We'll help you quiet your nervouse system and get your life back from PTSD.
- 1 hr1 hour
- Queen Street
Post-Traumatic Stress Disorder is the nervous system’s response when we experience a terrifying shock. Dr. John Woodall has a special expertise in PTSD and has helped those who suffer from it since the 1980s. He ran a PTSD service at a VA Medical Center, started a PTSD service in a veterans homeless shelter, and ran PTSD services for the US State Department through the Harvard School of Public Health in the former Yugoslavia and in many other settings. What is PTSD? Any threat to our safety instinctually causes our brains to protect us. Stepping into the street, for instance, we might react with a startle when we see a car coming. Instantly, our “Fight or Flight” survival mode kicks in flooding our body with adrenaline to give us the strength to either attack the danger (“Fight”) or run from it (“Flight”). Once we jump out of the way and the car passes, our nervous system goes back to normal and we’re no longer in “Fight or Flight” mode. In PTSD, the nature of the threat may be so frightening that once the “Fight or Flight” kicks in, it doesn’t really turn off after the threat has gone. PTSD keeps us in a state of alarm to protect us from possible threats. Our perception is geared to looking for threats instead of enjoying life. This negatively impacts our relationships if we see accusations when none occurred. What are the symptoms of PTSD? Hyperarousal Symptoms These are physical symptoms of an overactive nervous system geared toward “Fight or Flight.” These include: • Palpitations • Rapid breathing • Sweating • Dizziness • Nausea • Trembling • Poor concentration • Anger and irritability • Insomnia Intrusive Symptoms • Severe emotional distress from recurrent memories of a traumatic event. • “Flashbacks,” which are feeling like the traumatic event is actually happening all over again. • Upsetting nightmares of the trauma. Avoidant Symptoms • Trying to avoid talking or thinking about a traumatic event. • Avoiding reminders of the trauma or the symptoms. Tragically, untreated PTSD can lead to destructive behaviors that make it harder to get life back on track. These include: • Substance use in order to quiet the suffering. • Angry or avoidant responses to people you love that undermine good relationships. • The exhaustion of the PTSD symptoms can create isolation, despair and depression. How is PTSD treated? Dr. Woodall uses his “Full Circle Care” model to help relieve the suffering of PTSD. Scientifically studied nutritional supplements replenis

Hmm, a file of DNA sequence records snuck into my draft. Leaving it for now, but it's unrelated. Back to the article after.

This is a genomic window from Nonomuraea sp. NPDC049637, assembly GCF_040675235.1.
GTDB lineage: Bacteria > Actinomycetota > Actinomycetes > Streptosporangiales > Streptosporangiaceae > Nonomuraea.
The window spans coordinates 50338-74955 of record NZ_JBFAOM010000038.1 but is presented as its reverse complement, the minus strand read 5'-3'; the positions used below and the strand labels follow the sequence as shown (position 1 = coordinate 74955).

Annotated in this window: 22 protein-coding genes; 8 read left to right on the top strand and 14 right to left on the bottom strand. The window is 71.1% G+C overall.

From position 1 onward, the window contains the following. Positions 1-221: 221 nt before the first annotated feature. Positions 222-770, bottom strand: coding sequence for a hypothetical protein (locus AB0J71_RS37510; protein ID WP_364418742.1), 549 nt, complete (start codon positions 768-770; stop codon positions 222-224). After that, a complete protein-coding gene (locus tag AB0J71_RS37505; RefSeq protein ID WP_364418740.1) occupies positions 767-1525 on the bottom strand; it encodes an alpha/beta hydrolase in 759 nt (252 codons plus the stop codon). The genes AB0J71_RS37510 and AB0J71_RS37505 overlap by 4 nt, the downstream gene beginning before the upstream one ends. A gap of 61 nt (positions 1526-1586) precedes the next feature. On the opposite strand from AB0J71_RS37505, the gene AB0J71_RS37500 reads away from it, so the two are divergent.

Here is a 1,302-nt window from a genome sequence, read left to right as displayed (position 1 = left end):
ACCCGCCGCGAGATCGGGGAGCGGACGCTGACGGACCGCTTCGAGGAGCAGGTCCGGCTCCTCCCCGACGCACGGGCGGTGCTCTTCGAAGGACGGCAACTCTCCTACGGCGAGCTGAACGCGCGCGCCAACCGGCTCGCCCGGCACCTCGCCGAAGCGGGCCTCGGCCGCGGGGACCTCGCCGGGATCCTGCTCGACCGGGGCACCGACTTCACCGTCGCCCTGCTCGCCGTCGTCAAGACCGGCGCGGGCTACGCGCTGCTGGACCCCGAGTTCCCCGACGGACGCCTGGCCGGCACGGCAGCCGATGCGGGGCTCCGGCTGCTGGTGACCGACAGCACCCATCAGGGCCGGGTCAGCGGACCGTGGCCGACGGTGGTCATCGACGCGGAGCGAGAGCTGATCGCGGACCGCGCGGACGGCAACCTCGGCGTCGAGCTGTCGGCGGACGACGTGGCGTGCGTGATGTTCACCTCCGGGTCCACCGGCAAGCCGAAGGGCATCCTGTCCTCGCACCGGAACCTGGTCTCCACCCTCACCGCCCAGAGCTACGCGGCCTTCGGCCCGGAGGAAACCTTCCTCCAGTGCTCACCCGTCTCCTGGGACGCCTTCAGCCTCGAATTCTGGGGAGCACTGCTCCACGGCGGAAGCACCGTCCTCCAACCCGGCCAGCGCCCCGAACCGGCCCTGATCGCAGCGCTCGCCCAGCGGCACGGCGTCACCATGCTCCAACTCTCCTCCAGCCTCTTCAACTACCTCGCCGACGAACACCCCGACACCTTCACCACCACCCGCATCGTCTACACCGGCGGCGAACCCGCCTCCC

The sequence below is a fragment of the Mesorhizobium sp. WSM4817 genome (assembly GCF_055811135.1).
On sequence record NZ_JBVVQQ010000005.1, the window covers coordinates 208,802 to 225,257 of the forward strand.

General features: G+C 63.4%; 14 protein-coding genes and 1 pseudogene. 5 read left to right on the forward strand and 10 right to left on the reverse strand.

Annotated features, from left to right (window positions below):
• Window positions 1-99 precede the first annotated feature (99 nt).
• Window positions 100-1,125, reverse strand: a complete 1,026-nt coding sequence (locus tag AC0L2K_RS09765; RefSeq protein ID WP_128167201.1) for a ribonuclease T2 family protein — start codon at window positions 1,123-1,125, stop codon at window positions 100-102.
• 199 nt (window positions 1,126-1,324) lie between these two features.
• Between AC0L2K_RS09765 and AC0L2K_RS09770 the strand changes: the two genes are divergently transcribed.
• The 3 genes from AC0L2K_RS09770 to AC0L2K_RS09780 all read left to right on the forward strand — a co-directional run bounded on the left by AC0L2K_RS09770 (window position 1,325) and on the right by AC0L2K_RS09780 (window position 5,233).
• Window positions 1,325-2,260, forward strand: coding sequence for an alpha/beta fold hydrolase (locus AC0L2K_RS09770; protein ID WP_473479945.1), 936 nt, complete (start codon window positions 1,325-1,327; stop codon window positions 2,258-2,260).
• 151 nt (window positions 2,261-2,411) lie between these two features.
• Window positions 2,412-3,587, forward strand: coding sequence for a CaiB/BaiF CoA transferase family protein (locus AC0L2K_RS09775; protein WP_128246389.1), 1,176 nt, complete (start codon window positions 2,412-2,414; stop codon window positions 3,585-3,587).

10 Queen St, Newtown, CT, USA